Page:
Students discuss world issues

April 15, 2002|BY SCOTT BUTKI

International conflicts from the U.S. war on terrorism in Afghanistan to the Arab-Israeli fighting are being discussed in classrooms throughout the Washington County Public Schools system and Bob Hornbecker's two social studies classes at South Hagerstown High School are no exception.

On most days, Hornbecker shows his freshman classes the lead story from "CNN Classroom," a daily program about the news developed for schools. Quite often these days the lead story is the conflict between Israel and Palestine, he said.

Hornbecker shows students the news story, then questions and a discussion often follow, he said.

A recent memorable discussion occurred following a suicide bombing. Students were amazed that a person would kill himself to take the lives of others, he said.


"I can't believe someone would do that," he recalled students saying.

Students asked him for help understanding the bomber's reasoning.

Hornbecker explained that the suicide bombers are motivated by their religious beliefs and by the belief they have been victims of oppression for so long such action is justified.

When students ask why the two sides are fighting, he explains about the volatile history of the region, he said.

The U.S. war against the al-Qaida terrorist network and the Taliban also comes up in class, though not as much as last semester, he said.

Students in the class said the discussions are informative and helpful.

"It keeps us up to date on what is going on in the world," said Brittany Smith, 14.

Dana Flaherty, 14, said that before the class she was not knowledgeable about attacks on Israel.

She also learned that the United States is at war with al-Qaida and the Taliban and not, as she thought, with Afghanistan.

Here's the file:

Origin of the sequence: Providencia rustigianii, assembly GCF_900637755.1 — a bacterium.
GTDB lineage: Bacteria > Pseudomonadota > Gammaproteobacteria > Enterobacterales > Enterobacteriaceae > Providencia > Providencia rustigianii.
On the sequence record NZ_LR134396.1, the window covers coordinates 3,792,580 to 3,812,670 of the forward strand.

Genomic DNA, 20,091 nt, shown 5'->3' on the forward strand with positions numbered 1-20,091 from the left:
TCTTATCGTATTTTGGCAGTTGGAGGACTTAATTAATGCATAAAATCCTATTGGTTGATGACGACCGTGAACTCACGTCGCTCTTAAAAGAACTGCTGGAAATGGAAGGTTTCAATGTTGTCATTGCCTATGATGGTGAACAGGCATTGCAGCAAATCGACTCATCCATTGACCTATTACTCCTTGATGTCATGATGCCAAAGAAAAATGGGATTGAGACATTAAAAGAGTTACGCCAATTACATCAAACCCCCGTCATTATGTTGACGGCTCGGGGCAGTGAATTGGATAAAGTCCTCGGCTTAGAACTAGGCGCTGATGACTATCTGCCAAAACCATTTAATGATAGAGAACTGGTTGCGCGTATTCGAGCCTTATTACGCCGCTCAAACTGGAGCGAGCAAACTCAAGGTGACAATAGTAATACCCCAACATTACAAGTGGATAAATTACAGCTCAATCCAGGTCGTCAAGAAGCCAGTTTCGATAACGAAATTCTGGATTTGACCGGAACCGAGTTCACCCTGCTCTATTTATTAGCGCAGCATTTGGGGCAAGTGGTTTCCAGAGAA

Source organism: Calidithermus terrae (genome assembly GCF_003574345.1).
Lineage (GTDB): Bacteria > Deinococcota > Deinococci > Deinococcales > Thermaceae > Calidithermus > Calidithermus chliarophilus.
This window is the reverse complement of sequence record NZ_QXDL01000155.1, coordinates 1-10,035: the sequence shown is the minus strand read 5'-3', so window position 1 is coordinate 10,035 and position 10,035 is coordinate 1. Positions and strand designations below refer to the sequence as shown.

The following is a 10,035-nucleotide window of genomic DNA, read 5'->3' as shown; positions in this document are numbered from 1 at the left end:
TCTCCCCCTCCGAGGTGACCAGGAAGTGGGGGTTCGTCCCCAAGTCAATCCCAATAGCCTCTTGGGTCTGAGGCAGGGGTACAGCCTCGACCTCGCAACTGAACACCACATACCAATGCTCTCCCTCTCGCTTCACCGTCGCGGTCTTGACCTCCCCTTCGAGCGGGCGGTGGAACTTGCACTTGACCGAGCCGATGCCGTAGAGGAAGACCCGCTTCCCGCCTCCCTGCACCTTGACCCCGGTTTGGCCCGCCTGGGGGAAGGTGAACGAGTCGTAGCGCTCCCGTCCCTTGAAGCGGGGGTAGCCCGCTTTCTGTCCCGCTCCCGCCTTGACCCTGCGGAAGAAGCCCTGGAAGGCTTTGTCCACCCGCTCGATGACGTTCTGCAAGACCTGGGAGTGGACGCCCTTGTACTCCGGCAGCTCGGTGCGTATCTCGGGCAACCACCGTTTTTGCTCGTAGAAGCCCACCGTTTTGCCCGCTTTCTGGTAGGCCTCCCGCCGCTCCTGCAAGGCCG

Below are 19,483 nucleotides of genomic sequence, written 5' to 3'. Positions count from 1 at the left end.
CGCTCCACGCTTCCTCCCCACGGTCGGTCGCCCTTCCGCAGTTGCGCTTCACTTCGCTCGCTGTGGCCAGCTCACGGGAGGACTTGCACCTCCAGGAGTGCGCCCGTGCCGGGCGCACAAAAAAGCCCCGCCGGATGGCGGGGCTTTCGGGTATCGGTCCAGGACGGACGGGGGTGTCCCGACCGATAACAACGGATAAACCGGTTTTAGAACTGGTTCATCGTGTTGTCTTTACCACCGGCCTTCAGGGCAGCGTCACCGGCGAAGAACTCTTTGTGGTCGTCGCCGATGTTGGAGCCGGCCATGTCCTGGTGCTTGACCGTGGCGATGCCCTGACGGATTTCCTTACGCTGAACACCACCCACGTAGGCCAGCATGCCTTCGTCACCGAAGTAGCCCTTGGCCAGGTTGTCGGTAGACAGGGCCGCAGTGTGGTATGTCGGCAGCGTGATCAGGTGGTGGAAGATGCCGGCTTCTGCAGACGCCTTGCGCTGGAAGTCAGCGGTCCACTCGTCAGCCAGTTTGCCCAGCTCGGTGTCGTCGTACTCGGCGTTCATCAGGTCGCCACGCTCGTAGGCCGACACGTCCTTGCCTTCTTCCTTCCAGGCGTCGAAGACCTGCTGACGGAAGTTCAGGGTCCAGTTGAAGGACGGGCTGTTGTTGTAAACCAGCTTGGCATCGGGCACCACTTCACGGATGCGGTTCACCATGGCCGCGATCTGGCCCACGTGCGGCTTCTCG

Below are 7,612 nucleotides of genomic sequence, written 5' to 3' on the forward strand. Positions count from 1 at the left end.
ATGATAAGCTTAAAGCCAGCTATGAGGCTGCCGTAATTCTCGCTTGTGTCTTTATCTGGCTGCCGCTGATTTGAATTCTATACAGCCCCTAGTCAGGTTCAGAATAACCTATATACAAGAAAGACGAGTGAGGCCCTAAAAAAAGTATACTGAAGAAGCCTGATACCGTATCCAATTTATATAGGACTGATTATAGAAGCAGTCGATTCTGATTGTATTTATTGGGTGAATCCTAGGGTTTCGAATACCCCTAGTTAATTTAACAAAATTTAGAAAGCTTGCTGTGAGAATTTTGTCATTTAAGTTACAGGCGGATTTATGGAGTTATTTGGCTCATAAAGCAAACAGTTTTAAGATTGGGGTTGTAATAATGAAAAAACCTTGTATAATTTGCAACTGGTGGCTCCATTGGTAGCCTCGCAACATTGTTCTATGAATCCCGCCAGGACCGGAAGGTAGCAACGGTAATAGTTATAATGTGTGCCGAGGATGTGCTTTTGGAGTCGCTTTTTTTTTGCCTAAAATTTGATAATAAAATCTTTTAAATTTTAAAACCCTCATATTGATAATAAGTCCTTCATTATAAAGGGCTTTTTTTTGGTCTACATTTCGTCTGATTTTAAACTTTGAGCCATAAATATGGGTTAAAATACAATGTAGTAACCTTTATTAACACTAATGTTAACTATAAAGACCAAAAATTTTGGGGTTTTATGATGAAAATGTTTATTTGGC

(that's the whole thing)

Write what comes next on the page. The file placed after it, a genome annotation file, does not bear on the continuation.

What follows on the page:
That is a common misconception of students, Hornbecker said.

Elizabeth Hill, 14, said students sometimes share their opinions about the world events.

"We talk about what we think of it and what we think we (the United States) can do," she said.

Hornbecker's social studies class covers local, state and federal governments. He has been using the federal government section of the curriculum to give current examples of how the United States works with foreign governments.

"It is a chance to see how our executive branch does foreign relations," he said.

Current events in the Middle East also provide a good way for Hornbecker to show how the U.S. government compares to other federal governments, and how American democracy measures up against other forms of government, he said.

The goal is to help the students understand the issues in the Middle East while also helping them learn classroom material, said Hornbecker, who has taught social studies at the school for 30 years. He also teaches psychology.

Any time you can discuss current events in the classrooms, the lessons are more interesting to the students, he said.

"If you can relate something in their lives, or something they are aware of, to what is in the curriculum you can be much more successful in getting the curriculum across," he said.

Students said Hornbecker does an excellent job presenting all sides of the issues.

The Washington County Board of Education encourages teachers to incorporate current events into the curriculum they are teaching as long as it fits, said Ed Koogle, supervisor of secondary social studies.

Teachers obviously have opinions on some of the issues they teach, but keep those to themselves and give students information to make their own decisions, Superintendent of Schools Elizabeth Morgan said.

When you tell students both sides of an issue and give them material backing up both sides, they appreciate it, Morgan said.

"You are respecting their intellectual ability to form some opinions for themselves," she said.

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